Last week it was the B747-400 that got all the attention, so now the choice falls on the McDonnell Douglas MD-11. A little less ‘grande’ than the B747, also called ‘La Grande Dame’, one of KLM’s first officers called the MD-11 ‘the lady of the fleet’. Why? “It’s simple,” he says, “she’s a real woman. You need to cherish her and pay attention to her.” But there is another reason for the MD-11s being called ‘the ladies’ – they are all named after women who have been pioneers in the world.
The MD-11 is the successor of the DC-10, which was also produced by McDonnell Douglas, which was a trusty regular during the seventies and eighties. The MD-11 was test flown on 10 January 1990, and in December 1993 KLM put its first MD-11 into operation. By April 1997 it had ten, and at present almost two hundred MD-11s fly around the world.
Some facts and figures: the MD-11 is 61.4 metres long and 18 metres tall, measured from the ground. It has a maximum take-off weight of 280,300 kg and can carry 285 passengers in three classes: World Business Class, Economy Comfort and Economy Class. It has winglets on both wings which reduces the amount of fuel needed, and has a wingspan of 51.7 metres.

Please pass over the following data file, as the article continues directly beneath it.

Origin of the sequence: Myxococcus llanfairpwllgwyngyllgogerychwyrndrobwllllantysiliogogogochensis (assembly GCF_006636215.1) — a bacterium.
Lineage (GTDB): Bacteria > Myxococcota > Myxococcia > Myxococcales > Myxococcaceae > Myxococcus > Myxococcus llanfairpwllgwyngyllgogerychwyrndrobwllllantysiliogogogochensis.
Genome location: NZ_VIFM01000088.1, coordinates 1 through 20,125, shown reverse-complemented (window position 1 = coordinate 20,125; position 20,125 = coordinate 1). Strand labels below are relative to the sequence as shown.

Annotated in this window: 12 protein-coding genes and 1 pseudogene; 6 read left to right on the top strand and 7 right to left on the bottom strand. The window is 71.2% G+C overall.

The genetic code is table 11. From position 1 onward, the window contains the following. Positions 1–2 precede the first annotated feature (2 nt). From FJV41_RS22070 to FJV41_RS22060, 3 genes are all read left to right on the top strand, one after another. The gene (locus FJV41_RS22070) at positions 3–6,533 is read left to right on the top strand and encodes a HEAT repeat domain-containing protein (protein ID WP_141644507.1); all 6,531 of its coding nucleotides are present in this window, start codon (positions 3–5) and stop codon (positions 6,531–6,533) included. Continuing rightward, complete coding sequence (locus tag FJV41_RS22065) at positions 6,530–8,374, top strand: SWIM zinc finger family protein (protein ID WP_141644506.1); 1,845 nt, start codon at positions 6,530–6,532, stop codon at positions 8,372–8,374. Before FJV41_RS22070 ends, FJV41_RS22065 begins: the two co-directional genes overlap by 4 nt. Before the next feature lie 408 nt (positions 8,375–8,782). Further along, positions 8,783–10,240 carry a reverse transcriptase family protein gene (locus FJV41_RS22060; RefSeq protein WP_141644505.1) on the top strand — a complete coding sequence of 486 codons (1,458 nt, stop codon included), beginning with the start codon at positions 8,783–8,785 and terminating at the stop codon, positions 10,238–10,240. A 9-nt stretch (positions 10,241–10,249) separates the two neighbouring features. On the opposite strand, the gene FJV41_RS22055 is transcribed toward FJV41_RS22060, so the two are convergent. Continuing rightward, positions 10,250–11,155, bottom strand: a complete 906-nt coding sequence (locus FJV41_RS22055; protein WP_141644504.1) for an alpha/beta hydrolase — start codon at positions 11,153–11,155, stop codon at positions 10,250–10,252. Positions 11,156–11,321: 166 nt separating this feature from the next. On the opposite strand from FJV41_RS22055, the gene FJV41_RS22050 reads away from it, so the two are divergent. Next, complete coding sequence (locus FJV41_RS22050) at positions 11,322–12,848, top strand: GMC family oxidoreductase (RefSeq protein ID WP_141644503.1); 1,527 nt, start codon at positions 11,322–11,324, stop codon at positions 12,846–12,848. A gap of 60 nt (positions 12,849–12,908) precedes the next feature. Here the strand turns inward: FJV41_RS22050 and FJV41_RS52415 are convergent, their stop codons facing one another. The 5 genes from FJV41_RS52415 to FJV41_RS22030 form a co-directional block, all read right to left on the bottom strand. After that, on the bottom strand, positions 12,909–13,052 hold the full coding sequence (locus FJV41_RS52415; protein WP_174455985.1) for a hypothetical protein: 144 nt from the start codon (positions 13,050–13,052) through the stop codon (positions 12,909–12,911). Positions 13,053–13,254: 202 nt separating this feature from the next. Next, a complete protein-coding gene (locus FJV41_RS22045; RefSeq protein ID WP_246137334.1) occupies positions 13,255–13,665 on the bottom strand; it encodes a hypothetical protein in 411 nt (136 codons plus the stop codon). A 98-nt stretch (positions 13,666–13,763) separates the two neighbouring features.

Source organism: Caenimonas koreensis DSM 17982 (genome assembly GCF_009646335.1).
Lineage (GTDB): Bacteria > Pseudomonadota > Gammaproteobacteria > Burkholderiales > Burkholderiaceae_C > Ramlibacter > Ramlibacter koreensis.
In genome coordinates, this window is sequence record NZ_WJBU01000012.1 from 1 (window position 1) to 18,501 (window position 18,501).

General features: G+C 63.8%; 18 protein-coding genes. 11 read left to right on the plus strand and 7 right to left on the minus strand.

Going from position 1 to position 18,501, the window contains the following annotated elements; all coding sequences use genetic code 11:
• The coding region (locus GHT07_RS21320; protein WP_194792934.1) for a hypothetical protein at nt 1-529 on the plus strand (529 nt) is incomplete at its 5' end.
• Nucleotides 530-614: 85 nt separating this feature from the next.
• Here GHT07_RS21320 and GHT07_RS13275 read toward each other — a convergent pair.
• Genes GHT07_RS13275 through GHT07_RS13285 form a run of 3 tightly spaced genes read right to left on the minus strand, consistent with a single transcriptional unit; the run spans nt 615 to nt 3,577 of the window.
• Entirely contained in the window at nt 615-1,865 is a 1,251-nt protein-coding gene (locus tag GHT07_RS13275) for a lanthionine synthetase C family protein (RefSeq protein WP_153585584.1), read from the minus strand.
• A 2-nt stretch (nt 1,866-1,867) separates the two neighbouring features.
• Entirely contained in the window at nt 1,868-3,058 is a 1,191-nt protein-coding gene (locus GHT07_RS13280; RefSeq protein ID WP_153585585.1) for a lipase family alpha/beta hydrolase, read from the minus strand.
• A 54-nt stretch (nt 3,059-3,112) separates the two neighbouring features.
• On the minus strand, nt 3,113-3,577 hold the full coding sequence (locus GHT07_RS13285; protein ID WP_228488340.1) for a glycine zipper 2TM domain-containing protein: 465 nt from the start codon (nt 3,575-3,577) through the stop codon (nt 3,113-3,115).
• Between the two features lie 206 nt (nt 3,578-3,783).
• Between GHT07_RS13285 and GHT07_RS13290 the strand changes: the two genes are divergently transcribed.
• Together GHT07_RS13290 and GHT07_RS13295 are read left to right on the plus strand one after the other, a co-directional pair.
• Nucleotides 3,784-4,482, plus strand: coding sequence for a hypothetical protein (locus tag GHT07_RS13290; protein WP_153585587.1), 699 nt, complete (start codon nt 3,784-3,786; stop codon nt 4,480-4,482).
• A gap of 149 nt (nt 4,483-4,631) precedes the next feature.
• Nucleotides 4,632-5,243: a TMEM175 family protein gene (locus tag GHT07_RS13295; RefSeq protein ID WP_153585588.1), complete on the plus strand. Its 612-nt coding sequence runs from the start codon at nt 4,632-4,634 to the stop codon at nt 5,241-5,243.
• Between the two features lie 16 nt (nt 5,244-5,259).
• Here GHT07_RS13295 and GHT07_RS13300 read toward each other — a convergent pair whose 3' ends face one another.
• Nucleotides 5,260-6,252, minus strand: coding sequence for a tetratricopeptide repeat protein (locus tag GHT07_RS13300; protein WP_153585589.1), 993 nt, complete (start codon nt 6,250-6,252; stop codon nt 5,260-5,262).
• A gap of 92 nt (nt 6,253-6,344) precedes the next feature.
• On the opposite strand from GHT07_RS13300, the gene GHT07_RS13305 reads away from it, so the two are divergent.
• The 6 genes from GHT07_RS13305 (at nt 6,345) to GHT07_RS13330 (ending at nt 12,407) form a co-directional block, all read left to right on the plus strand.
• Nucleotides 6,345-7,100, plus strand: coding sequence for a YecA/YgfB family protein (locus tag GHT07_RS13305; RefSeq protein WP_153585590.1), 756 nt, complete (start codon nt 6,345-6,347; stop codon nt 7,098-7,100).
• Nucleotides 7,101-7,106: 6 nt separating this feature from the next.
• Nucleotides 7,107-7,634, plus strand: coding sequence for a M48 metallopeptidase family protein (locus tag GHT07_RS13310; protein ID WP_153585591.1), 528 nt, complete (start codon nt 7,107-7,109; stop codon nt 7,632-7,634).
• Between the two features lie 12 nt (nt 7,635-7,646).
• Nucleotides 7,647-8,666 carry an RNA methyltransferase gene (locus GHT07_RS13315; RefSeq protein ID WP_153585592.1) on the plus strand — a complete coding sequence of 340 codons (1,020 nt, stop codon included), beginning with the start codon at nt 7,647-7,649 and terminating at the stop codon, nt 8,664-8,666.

Starting in December 2006, all the ladies underwent an upgrade. The Business Class seats were replaced by more luxurious ones and a year later they were equipped with a modern In-Flight Entertainment system (IFE), just like those of their ‘colleagues’, KLM’s Boeing 777 and Airbus A330. As of May 2010, KLM became the only airline in the world to still use the MD-11 for its regular intercontinental passenger flights, and in January 2011, after more than ten years, it took over the MD-11 C-check-out itself again. This is done by KLM Engineering & Maintenance in Hangar 12 in cooperation with Martinair colleagues.
KLM’s ten MD-11s all carry the names of women who have made important contributions to the world. Do you know who these women are? If so, let us know!